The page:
This opening reveals a great deal about how the men in this narrative think about food and conceptualize food spaces. First, food and food spaces are explicitly gendered, as Brice dismisses Pastelles as a “chick’s restaurant,” a space that is too “soft” and “feminine” to contain their “manly” habits like drinking liquor straight up and doing coke in the bathroom. Second, their conversation alludes – albeit in a joking way – to Bateman being unable to procure reservations at Dorisa, a restaurant that, within the context of the film, represents the apex of both social standing and manliness. This highly desirable food space is apparently inaccessible to Bateman and would only become accessible if Bateman would perform fellacio on the maitre d’, the most “unmanly” of actions within the hyper-heterosexist world of these Wall Street power players. This is only the first of many times that Bateman will fail to perform his masculinity in the arena of food. With food spaces and the ability to nab reservations at the trendiest restaurants looming so large in the identities of the film’s characters, Bateman’s failure to “effectively” perform in terms of food behaviors and masculinity presents him with an identity crisis.
This crisis can be observed in the next scene of the film. After they leave Pastelles, Bateman and friends head to a nightclub. At the bar, Bateman attempts to pay for his drink order with drink tickets, and the female bartender informs him that this is a cash bar and his tickets are no good, another food faux pas for Bateman that highlights his impotence. Bateman’s frustration causes him to snap, yelling at the bartender: “You’re a fucking ugly bitch. I want to stab you to death and play around with your blood.” Surprisingly, however, the bartender does not react to Bateman’s threat, but dispassionately hands him his drinks. It is possible that she did not hear Bateman’s threats in the loud nightclub, but it is more likely that Bateman never uttered his threats and that his vindictive words were all in his mind (Harron does not obviously signpost Bateman’s outburst as fantasy). Either way, the larger point remains the same: that Bateman is simply not seen or noticed by those surrounding him and that he has failed to carve out an identity for himself.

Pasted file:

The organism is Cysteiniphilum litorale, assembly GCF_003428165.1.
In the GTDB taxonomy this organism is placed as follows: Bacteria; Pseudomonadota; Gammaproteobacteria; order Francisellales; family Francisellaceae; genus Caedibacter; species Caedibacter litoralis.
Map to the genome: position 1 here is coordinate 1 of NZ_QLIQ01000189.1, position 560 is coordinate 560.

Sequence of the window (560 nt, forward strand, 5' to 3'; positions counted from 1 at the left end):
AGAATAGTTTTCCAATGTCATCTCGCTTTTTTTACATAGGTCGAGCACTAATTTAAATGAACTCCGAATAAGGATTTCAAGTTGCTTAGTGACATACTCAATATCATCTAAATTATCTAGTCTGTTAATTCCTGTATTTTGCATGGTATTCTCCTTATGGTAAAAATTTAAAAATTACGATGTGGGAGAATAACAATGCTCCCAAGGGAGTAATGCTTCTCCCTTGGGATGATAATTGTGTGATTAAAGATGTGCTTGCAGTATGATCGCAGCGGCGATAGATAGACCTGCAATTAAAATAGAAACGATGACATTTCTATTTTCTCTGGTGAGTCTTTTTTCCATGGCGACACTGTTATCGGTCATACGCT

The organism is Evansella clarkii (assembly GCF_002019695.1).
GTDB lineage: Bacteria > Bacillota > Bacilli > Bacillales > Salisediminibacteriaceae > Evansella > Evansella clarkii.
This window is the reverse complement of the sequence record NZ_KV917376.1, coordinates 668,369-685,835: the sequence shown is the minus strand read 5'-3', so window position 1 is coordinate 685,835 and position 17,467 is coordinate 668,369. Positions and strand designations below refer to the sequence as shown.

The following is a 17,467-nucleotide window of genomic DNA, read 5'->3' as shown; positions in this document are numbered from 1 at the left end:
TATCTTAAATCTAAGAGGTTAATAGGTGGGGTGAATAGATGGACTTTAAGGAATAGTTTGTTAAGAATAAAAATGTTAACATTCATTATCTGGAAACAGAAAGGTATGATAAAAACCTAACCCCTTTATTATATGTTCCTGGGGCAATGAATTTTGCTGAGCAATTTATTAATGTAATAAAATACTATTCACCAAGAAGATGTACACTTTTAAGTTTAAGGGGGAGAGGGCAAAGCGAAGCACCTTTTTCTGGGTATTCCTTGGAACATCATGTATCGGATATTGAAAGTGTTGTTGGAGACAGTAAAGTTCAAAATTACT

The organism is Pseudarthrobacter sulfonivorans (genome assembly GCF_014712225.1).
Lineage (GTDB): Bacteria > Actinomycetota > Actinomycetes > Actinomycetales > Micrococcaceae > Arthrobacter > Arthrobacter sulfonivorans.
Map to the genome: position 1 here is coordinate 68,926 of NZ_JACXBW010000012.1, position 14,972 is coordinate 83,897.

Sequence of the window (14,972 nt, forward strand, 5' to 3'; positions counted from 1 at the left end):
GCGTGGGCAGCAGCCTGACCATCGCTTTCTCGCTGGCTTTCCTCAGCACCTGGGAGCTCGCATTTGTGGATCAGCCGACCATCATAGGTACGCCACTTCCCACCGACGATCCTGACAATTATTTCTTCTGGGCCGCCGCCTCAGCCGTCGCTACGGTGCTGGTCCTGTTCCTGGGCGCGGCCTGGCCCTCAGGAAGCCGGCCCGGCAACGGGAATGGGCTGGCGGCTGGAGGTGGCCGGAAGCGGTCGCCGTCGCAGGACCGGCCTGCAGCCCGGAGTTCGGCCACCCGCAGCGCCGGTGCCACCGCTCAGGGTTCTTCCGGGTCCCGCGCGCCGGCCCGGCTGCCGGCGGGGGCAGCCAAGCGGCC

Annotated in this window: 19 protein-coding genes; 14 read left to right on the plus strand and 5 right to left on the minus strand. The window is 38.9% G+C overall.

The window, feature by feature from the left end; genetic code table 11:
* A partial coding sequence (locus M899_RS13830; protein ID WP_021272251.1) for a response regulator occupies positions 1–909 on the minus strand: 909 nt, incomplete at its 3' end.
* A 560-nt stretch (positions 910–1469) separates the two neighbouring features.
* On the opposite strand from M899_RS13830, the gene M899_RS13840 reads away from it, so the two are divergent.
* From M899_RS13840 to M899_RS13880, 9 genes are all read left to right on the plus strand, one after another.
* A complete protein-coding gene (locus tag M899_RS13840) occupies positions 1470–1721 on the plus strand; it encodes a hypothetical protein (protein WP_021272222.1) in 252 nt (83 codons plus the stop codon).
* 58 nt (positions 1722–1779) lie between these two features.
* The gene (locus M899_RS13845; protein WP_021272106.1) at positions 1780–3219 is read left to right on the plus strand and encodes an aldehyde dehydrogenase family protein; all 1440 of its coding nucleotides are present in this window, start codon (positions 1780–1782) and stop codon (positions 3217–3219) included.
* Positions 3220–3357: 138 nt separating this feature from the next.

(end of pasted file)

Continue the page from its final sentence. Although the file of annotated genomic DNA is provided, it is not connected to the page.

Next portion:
Repeatedly, Bateman’s feelings of invisibility and powerlessness are conveyed through his failure to master food environments. A few scenes later in the film, Bateman and his fiancé, Evelyn Williams (Reese Witherspoon), attend a dinner date with Timothy Brice and some of their other friends. The restaurant this time around is more to Bateman’s tastes; it is called Espace and is more “masculine” with industrial-themed décor dominated by exposed brick and black and grey colors. Even the flower arrangement – a single flower jutting up erect in the middle of the table – is masculine. Although this is an environment more fitting for Bateman’s hypermasculine fantasies, this is also an environment in which Bateman cannot see himself or bring his fantasies to fruition. When Bateman and Evelyn arrive, Bryce hands Bateman a copy of Espace’s menu, which is engraved on a piece of metal. Tellingly, when Bateman looks at the menu, his reflection is blurry and distorted, which visually emphasizes that Espace is a place in which Bateman, quite literally, cannot “see himself.” This blindness is underscored by Bryce’s comment that “the menu’s in Braille.”